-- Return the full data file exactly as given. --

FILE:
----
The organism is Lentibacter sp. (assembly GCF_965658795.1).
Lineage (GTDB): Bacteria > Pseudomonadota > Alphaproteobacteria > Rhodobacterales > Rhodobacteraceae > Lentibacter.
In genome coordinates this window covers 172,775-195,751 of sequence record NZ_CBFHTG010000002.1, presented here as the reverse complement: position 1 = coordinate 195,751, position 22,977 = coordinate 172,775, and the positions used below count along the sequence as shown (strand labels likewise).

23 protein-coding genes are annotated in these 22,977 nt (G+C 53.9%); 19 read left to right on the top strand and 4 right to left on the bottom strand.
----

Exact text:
The organism is Lentibacter sp. (assembly GCF_965658795.1).
Lineage (GTDB): Bacteria > Pseudomonadota > Alphaproteobacteria > Rhodobacterales > Rhodobacteraceae > Lentibacter.
In genome coordinates this window covers 172,775-195,751 of sequence record NZ_CBFHTG010000002.1, presented here as the reverse complement: position 1 = coordinate 195,751, position 22,977 = coordinate 172,775, and the positions used below count along the sequence as shown (strand labels likewise).

23 protein-coding genes are annotated in these 22,977 nt (G+C 53.9%); 19 read left to right on the top strand and 4 right to left on the bottom strand.